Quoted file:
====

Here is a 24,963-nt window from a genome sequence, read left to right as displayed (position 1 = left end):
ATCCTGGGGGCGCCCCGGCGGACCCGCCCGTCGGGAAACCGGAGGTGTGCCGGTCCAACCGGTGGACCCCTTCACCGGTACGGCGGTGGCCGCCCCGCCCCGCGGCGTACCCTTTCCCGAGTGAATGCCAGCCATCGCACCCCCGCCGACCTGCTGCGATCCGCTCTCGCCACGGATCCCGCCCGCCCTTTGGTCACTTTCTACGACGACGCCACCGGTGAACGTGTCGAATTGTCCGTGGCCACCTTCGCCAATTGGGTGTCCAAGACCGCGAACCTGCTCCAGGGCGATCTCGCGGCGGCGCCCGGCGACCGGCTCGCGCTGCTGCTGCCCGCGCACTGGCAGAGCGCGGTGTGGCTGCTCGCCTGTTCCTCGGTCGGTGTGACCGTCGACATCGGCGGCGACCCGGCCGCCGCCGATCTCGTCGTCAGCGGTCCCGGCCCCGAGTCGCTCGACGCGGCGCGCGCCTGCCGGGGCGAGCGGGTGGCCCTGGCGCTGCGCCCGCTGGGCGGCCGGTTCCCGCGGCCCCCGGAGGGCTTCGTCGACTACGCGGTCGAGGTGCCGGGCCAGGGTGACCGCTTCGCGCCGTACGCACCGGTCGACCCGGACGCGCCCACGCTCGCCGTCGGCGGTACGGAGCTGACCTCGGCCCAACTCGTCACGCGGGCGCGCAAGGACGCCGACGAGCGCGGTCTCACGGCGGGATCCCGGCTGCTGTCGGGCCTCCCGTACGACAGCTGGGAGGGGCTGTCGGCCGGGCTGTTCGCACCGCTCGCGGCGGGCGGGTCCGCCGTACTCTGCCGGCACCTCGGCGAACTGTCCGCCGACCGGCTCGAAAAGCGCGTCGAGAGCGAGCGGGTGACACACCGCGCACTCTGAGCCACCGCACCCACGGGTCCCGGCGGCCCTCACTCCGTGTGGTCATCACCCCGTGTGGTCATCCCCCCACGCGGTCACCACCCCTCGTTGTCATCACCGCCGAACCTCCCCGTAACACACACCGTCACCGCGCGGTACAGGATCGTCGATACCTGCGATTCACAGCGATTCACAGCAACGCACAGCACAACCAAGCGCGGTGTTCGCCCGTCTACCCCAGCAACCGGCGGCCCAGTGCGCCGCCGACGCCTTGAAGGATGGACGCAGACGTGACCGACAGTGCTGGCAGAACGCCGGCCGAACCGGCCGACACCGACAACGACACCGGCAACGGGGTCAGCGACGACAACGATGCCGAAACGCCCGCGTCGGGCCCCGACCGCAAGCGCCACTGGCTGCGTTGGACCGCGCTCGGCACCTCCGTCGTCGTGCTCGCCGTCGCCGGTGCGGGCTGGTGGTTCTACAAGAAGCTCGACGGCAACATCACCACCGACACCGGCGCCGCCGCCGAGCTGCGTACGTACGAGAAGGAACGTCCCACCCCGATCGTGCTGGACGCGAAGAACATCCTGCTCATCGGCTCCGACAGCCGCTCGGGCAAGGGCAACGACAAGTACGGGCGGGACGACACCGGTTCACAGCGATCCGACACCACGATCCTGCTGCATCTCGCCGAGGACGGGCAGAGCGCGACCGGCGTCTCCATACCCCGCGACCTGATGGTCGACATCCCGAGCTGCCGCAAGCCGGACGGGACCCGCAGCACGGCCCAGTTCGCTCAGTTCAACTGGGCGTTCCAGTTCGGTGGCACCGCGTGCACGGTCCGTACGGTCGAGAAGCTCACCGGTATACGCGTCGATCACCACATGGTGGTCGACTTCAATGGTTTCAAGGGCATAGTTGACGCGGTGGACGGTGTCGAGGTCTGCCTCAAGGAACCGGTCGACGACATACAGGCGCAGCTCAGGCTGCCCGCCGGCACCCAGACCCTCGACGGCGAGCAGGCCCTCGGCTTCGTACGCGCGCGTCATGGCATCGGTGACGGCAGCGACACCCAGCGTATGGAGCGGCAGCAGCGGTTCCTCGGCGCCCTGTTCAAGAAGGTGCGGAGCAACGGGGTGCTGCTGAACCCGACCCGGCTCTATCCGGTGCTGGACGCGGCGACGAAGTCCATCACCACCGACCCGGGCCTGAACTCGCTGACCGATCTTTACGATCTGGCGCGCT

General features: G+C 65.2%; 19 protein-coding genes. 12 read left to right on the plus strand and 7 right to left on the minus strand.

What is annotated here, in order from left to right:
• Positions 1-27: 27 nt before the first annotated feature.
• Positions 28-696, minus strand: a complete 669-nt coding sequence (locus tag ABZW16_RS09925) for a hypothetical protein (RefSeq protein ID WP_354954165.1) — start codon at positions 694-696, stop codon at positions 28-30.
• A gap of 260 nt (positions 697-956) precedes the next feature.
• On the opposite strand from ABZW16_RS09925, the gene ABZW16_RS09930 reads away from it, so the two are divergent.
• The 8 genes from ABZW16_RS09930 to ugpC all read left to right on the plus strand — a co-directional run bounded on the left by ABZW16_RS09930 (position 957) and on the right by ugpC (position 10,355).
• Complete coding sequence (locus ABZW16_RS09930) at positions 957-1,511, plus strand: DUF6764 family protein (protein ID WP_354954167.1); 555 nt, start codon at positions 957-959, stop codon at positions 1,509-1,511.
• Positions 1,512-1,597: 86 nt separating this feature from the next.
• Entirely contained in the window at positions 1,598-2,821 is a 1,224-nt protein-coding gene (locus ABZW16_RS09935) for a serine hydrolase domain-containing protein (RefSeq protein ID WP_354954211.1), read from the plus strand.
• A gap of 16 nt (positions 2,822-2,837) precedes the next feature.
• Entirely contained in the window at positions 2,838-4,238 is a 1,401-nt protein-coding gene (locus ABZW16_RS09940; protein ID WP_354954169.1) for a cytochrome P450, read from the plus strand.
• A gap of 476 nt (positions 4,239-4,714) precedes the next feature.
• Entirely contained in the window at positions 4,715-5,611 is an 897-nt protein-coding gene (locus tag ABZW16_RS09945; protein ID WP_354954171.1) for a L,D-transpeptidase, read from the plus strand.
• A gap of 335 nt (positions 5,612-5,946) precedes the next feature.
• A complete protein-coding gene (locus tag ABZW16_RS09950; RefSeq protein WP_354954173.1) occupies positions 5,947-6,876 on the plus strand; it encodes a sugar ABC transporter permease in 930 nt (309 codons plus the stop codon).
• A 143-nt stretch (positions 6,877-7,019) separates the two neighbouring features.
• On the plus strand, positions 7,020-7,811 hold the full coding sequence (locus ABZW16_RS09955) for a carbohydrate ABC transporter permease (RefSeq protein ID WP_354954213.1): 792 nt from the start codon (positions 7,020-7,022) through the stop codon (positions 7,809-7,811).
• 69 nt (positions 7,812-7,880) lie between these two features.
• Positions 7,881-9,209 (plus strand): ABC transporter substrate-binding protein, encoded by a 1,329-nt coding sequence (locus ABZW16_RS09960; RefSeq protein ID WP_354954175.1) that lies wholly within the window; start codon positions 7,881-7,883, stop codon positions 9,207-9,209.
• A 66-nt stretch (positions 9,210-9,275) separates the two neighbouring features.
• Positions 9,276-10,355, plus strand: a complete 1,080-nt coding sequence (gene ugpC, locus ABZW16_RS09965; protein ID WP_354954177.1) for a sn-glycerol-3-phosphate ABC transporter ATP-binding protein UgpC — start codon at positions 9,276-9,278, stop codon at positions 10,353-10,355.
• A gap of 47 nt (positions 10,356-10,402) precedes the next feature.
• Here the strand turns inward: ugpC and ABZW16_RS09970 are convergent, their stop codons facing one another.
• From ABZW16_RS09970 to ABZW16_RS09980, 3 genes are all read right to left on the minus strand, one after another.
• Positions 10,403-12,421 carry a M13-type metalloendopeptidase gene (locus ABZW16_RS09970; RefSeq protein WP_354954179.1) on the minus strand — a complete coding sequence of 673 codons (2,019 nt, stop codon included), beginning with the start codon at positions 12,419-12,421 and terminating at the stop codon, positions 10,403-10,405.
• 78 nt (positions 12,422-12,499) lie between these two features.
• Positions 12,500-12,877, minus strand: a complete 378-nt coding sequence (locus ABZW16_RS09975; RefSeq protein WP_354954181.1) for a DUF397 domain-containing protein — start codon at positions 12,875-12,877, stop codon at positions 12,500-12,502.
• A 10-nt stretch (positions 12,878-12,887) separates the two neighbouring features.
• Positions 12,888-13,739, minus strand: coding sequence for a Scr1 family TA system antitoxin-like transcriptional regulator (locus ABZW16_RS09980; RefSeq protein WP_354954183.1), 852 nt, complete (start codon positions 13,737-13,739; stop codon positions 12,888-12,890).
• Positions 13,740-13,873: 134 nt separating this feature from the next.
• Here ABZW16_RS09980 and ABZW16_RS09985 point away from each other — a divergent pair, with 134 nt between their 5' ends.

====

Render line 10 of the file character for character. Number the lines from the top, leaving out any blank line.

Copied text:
• Complete coding sequence (locus ABZW16_RS09930) at positions 957-1,511, plus strand: DUF6764 family protein (protein ID WP_354954167.1); 555 nt, start codon at positions 957-959, stop codon at positions 1,509-1,511.